5 Futuristic Camera Technologies That Will Change How We Take Pics
Technology is constantly changing. It seems like every day we hear about a new smartphone, tablet, or smartwatch outfitted with cutting edge features. The mobile device market isn’t the only space seeing innovation, however. Other areas are also improving, including our cameras.
Smartphones are being equipped with higher resolution camera sensors, and digital cameras are getting better color and low-light performance options, as well as better zoom capabilities with stronger lenses. That said, these features are pretty much expected at this point. No one is surprised when a new camera has advanced features such as these.
Perhaps, what is interesting are the features that will define the future of camera technologies — those add-ons that will change the game.
1. Capturing Photos and Video In the Dark
Yes, you can already capture photos and video in the dark but you need a special kind of camera with night-vision capabilities. Future cameras and imaging tech won’t need any such thing.
Canon is launching a new 35mm camera with a maximum ISO of 4,000,000. In short, it means the device can practically see in the dark, without any additional filters or enhancements. Why is this so exciting? Because when you currently look at the night sky, you see a lot more colors than just black and white, especially during dusk and dawn. Canon’s camera should be able to capture vivid photos even in low-light environments.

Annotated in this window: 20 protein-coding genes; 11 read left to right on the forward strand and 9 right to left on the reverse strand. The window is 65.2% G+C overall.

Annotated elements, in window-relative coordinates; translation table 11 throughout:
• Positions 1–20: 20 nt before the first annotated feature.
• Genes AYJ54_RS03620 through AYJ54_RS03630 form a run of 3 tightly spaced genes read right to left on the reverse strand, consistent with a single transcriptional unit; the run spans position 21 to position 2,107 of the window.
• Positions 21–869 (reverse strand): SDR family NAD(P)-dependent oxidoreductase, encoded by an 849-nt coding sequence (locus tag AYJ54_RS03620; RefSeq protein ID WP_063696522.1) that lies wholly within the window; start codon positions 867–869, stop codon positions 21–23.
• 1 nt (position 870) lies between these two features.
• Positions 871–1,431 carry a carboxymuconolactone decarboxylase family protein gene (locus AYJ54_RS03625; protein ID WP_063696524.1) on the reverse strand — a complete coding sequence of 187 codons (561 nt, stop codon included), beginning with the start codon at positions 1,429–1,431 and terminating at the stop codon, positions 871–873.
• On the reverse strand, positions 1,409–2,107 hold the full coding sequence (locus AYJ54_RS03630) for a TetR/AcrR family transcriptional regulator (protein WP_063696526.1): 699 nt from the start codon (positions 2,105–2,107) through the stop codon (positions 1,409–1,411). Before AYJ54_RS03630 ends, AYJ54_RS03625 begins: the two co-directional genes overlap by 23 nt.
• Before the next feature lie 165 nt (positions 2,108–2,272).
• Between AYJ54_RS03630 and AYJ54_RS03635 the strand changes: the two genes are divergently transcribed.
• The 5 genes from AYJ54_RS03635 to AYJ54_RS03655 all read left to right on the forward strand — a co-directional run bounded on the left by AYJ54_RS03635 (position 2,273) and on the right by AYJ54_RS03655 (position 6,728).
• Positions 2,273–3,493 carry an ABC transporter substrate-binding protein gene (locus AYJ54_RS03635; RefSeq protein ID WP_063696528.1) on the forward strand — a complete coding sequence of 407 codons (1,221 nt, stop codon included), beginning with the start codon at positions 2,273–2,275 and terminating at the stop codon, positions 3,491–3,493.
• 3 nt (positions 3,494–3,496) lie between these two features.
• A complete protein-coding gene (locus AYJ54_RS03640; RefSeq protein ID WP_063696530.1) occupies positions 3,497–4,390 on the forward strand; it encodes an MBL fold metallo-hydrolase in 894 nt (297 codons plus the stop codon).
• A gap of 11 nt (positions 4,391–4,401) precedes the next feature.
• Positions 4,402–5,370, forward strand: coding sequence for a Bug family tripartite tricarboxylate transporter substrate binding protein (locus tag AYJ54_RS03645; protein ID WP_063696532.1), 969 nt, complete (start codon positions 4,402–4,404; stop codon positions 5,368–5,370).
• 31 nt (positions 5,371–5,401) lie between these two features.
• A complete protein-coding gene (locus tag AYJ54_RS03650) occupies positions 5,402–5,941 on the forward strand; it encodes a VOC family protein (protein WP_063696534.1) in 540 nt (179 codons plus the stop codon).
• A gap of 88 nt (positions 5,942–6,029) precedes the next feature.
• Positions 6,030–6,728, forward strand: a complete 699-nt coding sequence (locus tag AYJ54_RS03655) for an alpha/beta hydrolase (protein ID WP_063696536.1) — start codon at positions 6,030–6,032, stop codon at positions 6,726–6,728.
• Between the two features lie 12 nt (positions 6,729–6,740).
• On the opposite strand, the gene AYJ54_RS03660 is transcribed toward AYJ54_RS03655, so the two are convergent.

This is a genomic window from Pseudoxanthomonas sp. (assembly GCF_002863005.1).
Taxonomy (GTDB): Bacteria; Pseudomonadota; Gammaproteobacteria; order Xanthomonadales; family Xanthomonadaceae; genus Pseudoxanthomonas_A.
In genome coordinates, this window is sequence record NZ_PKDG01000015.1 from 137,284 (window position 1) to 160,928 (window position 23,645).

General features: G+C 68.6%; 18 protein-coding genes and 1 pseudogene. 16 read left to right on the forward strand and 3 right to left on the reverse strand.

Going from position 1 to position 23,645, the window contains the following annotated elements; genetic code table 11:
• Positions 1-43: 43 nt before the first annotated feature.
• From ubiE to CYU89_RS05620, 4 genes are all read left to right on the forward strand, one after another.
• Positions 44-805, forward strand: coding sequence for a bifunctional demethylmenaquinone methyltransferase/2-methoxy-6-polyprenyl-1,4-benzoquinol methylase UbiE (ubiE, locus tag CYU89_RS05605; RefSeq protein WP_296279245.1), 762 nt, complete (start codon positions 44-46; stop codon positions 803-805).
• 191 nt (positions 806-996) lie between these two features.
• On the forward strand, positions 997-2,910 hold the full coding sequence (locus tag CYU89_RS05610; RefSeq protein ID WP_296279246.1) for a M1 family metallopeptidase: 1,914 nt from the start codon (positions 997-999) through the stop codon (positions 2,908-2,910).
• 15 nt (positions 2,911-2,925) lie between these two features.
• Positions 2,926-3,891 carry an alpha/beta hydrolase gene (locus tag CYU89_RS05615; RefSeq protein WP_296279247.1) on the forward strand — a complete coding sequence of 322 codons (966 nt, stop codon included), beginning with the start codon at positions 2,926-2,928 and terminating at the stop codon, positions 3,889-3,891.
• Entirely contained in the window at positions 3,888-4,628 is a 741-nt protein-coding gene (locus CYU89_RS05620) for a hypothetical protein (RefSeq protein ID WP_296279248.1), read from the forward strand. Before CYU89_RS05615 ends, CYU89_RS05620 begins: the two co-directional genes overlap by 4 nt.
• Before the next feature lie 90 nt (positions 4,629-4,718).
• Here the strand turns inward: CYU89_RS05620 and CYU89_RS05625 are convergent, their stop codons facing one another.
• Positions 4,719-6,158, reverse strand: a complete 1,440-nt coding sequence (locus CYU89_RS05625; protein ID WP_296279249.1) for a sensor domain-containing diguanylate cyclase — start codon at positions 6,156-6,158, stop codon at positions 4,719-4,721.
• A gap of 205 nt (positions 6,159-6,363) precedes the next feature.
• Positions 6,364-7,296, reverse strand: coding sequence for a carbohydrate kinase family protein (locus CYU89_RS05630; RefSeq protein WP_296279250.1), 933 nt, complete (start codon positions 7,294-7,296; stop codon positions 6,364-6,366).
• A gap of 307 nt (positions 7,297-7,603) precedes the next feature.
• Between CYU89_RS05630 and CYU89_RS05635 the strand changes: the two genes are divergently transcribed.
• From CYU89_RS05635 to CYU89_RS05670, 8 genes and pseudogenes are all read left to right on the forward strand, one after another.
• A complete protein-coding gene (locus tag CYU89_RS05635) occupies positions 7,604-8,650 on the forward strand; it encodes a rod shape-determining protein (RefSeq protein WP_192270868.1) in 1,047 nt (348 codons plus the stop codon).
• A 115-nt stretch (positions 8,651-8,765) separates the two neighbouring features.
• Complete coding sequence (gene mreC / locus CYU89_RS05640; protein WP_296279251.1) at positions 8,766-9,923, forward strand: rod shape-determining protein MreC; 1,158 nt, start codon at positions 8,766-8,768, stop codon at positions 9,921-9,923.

Sadly, most consumers won’t be getting their hands on it. The ME20F-SH camera will cost in excess of $30,000 at launch. Who knows, though? Maybe in a few years that technology will be implemented in more affordable models that everyone can use.
2. Cameras Without a Shutter Button
Imagine snapping photos with voice commands, or doing something simple like blinking your eyes. Sound crazy?
A new camera concept called Iris is designed to merge two technologies — eye-tracking technology and biometric detection — to create a uniquely controllable camera via sensors. Essentially, it tracks your eye movement and allows you to snap a photo by blinking your eye twice. To zoom in on a subject, you can squint your eyes. To zoom back out, you just open them up again.
There’s no need to press a shutter button, or slightly depress to focus the image. Even better, you could mount the camera on a tripod in front of you and never touch it, outside of setting it up initially.
Now, even though this camera technology is in a concept stage, there are lots of other options out there, such as voice commands. With services like Siri, Google Now, and Amazon Echo, it’s not far-fetched to imagine the technology being adapted to work with cameras.
3. Automatic Photo Tagging
Instead of snapping photos of friends and family, uploading them to your social network of choice, and tagging them individually, future cameras will be able to tag photos natively.